Vice President Kamala Harris, in a visit to Singapore and Vietnam next week that aims to counter China’s growing influence, will have to contend with a new problem: the collapse of Afghanistan, which has left allies questioning the credibility of U.S. foreign policy promises.
U.S. allies have complained they were not fully consulted on President Joe Biden’s decision to withdraw American troops from Afghanistan by Aug. 31, which appeared at odds with his promises to recommit to global engagement.
With the Taliban’s rapid takeover putting their national security interests at risk, countries in both Europe and Asia are wondering whether they can rely on Washington to fulfill long-standing security commitments, experts say.
Harris’ trip aims to establish deeper ties with Southeast Asia, a region Washington considers key to checking Chinese expansion. A senior White House official told Reuters this month the vice president’s focus would be on defending international rules he South China Sea, strengthening U.S. regional leadership and expanding security cooperation.
Regional experts like Murray Hiebert at Washington’s Center for Strategic and International Studies said Harris would have to try to reassure her hosts that Washington’s commitment to Southeast Asia is firm and not a parallel to Afghanistan.
“The debacle in Afghanistan will prompt concerns again about U.S. staying power and keeping promises to allies,” he said.
The chaotic evacuations from Kabul have evoked images of the 1975 U.S. withdrawal from Vietnam, whose Communist-ruled government Washington sought to isolate for two decades after the Vietnam War, but with which it now enjoys warm ties given shared concerns about China.
A senior administration official said Harris’ trip would show that the United States was in the region “to stay,” but concerns about the outcome in Afghanistan could muddy that message.
“What has happened in Afghanistan has been quite frustrating and upsetting for a lot of countries,” said Yun Sun, co-director of the East Asia Program at the Stimson Center think tank. “The concern is one day when the United States determines you are no longer as important, they can just pack up and leave and there is nothing you can do about it.”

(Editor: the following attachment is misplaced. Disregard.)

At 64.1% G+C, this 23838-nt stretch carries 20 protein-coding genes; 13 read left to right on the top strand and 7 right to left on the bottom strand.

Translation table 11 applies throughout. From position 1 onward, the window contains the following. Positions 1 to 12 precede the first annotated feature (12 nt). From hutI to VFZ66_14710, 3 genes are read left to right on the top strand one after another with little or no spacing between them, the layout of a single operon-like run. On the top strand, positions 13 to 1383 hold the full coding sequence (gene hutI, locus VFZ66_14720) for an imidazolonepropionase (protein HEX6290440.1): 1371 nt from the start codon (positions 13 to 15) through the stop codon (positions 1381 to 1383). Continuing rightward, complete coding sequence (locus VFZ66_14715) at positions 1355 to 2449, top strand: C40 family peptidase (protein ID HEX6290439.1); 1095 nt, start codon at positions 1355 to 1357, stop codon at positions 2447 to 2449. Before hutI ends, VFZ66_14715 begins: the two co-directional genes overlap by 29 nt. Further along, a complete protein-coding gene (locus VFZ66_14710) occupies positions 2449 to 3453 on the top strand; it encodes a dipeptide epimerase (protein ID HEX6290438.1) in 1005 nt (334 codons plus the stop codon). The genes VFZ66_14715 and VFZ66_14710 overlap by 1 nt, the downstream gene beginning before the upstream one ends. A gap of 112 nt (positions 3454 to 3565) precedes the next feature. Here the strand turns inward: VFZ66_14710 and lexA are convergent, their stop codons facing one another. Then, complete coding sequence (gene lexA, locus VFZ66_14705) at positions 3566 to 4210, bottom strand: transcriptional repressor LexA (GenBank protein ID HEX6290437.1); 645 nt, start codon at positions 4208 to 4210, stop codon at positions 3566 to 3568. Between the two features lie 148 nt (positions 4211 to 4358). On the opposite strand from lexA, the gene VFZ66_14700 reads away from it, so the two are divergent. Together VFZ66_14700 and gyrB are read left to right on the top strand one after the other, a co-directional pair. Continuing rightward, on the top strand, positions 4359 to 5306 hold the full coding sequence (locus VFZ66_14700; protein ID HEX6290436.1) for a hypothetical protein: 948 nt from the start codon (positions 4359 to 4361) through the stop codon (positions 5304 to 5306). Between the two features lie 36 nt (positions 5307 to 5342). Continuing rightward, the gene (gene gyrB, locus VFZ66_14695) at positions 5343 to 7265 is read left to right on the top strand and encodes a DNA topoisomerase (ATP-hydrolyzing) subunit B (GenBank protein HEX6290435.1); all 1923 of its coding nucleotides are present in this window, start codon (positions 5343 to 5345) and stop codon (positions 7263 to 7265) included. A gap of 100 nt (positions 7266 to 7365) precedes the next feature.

“And of course there’s China trying to capitalize on that narrative.”
Vietnam has been a vocal opponent of China’s territorial claims in the South China Sea and Singapore shares concerns about Beijing’s increasingly assertive behavior in the region.
They and other Southeast Asian countries have welcomed the U.S. military presence there given China’s militarization of the South China Sea and its vast coast guard and fishing fleet.
The U.S. Navy has maintained a steady pattern of freedom-of-navigation operations in the South China Sea and near Taiwan, but those appear to have done little to discourage Beijing.
The senior administration official said Washington was confident the United States’ Indo-Pacific allies saw it as a “steadfast partner” and Harris would emphasize that on her trip.
The official said Southeast Asia and the Indo-Pacific were priorities for the Biden administration and “that hasn’t changed with Afghanistan.”
“There’s a difference between ensuring open sea lanes in Asia, which is a priority for the United States, and the continued involvement in another country’s civil war,” he said.
At the same time, he said, Harris would continue to work on issues tied to Afghanistan during her trip, adding: “We can do more than one thing at a time.”
Some experts point to a silver lining for Southeast Asia from the U.S. withdrawal from Afghanistan, saying it will enable Washington to free up resources from a counterterrorism mission and focus more on countering Beijing.
“The shift to deterring and preparing for a conflict with a near-peer competitor will be accelerated as the counterterrorism mindset recedes,” said Bonnie Glaser of the German Marshall Fund of the United States, referring to China.
Others warn that the chaos in Kabul could at least delay that shift.
Harris is due in Singapore on Sunday and will become the first U.S. vice president to visit Vietnam when she arrives there on Tuesday. She departs Vietnam two days later.
(Reporting by Nandita Bose and David Brunnstrom in Washington; Editing by Tim Ahmann and Peter Cooney)